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Theodore coach Eric Collier resigns to join South Alabama staff; players vow program will carry on at high level

Theodore coach Eric Collier, right, greets Saraland coach Jeff Kelly after the Spartans’ 21-6 win in the Class 6A semifinals last November. It turned out to be the last game at Theodore for Collier, who is resigning to join Kane Wommack’s staff at South Alabama. (Call News file photo)



THEODORE — Theodore High School coach Eric Collier is leaving a football program he built into one of the state’s best but his shocked players and coaches vowed Thursday it will continue to thrive.

Collier, 54, is resigning to become the director of football development on University of South Alabama coach Kane Wommack’s staff, sources told the Call News.

Collier could not directly address his new job, leaving it to USA to announce officially, but he broke the news of his departure in a meeting with his players Thursday morning.

“I went in there and told them, ‘I’ve got 28 years in and I’m at the point in my life where I want to do something different,’” Collier said. “When you’re 54 years old, you’ve got to set up your wife and kids for the rest of their lives.

“I was emotional and the players were too. They all bought into the things I wanted to do. I love that place. The parents and the community trusted me with their kids for 15 years and that doesn’t happen a lot. But I know it is time to try something different.”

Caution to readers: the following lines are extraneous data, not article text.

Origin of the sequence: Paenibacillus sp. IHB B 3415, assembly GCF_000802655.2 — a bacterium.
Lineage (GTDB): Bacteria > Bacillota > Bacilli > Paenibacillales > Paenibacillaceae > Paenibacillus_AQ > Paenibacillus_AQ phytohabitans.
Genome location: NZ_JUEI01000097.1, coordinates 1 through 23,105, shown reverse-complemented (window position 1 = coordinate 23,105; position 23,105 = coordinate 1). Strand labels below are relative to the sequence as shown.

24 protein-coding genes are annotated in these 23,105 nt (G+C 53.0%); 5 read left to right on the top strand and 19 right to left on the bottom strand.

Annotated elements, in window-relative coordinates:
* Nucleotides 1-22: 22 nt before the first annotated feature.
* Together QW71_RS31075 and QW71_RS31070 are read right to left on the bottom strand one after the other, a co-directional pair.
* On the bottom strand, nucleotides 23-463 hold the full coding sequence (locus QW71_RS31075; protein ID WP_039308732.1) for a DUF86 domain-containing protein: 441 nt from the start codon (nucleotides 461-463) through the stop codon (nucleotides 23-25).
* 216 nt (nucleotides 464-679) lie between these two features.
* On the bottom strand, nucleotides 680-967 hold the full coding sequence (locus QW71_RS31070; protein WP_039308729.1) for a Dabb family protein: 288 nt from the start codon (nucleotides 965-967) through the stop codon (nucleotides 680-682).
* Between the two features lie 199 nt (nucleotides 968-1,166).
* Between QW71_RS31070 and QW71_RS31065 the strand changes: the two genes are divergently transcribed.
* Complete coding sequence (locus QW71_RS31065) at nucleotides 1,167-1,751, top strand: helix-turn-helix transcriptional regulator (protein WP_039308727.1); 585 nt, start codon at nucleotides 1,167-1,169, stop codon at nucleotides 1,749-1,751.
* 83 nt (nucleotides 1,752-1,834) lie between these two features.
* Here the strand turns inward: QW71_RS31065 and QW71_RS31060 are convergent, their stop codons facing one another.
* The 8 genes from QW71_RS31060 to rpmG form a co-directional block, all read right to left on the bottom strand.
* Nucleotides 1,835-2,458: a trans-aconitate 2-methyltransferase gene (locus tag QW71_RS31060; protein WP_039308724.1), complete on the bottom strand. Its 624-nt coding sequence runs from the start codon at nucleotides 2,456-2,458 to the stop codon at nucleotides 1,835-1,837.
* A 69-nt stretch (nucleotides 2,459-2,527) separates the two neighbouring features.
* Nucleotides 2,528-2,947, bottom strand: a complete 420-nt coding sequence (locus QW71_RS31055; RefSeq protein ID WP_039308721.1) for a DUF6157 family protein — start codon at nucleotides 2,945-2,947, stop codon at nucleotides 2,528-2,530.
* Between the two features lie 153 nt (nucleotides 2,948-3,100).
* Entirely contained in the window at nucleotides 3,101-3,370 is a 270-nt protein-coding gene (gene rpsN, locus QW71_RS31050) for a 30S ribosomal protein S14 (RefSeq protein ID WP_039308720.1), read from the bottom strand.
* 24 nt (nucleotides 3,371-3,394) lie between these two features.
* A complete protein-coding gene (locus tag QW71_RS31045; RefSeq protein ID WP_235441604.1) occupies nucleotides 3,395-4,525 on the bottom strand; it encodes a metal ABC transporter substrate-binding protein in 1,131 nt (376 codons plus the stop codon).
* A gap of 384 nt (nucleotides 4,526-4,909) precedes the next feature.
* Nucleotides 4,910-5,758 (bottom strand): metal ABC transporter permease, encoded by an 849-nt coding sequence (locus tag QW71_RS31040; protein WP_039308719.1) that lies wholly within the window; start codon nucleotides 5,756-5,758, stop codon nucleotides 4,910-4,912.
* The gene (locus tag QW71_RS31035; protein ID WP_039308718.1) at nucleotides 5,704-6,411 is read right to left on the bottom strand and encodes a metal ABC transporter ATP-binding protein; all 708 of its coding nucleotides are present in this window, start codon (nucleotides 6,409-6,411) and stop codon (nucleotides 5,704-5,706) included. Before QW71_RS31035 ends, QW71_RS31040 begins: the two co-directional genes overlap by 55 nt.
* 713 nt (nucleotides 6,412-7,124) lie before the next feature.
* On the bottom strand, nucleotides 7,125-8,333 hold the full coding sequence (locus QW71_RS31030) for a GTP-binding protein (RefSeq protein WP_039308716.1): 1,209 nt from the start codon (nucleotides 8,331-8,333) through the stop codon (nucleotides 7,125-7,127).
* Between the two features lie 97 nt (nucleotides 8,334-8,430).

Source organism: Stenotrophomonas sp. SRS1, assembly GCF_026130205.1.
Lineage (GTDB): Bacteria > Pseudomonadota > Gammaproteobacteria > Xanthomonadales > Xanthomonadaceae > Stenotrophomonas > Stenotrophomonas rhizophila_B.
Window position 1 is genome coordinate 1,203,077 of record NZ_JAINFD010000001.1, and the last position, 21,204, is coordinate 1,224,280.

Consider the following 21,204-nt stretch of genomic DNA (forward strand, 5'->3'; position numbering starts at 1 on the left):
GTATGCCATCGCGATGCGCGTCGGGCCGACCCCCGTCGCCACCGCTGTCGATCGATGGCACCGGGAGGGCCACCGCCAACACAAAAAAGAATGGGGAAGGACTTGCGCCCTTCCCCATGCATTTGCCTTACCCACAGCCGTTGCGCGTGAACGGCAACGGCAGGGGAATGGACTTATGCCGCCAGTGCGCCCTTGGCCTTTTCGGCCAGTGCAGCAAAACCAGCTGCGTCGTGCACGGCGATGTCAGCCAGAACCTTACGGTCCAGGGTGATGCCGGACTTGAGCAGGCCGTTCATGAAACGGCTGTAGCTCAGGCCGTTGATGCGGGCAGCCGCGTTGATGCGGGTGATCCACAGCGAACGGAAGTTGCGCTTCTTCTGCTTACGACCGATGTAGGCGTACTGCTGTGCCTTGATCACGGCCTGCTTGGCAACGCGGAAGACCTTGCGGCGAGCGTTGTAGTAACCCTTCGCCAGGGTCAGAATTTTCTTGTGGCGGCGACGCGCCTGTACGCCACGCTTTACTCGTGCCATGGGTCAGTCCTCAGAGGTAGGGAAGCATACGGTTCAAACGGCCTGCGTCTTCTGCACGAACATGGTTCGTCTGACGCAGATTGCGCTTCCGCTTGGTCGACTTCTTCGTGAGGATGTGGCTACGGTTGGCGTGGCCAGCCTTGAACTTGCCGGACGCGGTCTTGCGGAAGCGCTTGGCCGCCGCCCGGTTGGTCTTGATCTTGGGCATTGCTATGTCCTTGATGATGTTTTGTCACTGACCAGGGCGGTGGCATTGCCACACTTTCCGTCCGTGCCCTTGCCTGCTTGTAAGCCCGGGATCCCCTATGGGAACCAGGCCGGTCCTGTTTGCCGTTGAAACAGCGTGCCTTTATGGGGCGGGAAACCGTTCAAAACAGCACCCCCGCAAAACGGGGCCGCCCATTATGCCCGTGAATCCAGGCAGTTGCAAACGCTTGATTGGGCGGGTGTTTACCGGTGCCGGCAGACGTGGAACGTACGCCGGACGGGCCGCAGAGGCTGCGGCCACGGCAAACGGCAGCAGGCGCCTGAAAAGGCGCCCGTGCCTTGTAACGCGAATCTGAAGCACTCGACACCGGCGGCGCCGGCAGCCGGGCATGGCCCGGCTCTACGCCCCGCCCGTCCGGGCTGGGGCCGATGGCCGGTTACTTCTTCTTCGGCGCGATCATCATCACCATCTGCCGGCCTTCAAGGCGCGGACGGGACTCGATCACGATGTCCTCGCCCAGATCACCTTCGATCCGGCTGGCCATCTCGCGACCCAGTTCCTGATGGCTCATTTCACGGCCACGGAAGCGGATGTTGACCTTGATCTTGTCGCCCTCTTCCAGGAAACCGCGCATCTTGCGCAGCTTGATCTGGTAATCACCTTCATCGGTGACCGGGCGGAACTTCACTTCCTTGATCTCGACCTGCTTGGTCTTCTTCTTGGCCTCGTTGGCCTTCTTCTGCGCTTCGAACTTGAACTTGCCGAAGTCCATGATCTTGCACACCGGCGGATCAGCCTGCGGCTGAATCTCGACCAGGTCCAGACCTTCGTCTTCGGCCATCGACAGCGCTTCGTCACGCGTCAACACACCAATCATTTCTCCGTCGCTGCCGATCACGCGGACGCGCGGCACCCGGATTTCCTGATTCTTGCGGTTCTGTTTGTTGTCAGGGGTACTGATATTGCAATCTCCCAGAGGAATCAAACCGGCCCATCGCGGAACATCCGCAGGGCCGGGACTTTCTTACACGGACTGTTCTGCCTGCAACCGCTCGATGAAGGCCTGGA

Highly recruited Bobcats linebacker and safety Bobby Pruitt, who has 27 Division I offers, somberly noted he will return for his senior year without Collier on the field for the first time in his life.

“I’ve been with coach Collier since I was like 6 or 7 years old,” Pruitt said. “I call him my second daddy. It hurt me that he’s going to leave but I understand it. It’s a business decision and he’s got to take care of his family.

“He taught me how to be a man, how to grind and work, to keep my grades straight, that attitude will take me a long way.”

Theodore assistant coach Jeff Stanley said Collier’s stamp on the program will endure.

“I told the guys he’s still gonna be out here on Friday nights and probably still be busting your butts on the sideline,” Stanley said. “He created a standard and the standard stays. We’ve got to uphold that.”

Collier started his head coaching career with six straight losing seasons spread over four years at Alma Bryant and his first two at Theodore but hasn’t had one since and has taken the Bobcats to six straight playoff appearances.

Theodore won three region championships in the last five seasons as Collier entrenched the Bobcats as one the state’s best programs. Their 33-5 record in the last three seasons is the best three-year span in school history.

“We’re going to make sure it will stay the same,” Pruitt said. “We’re not going to drop off. It’s some huge shoes to fill but we’re going to be all right. We want to make him proud.”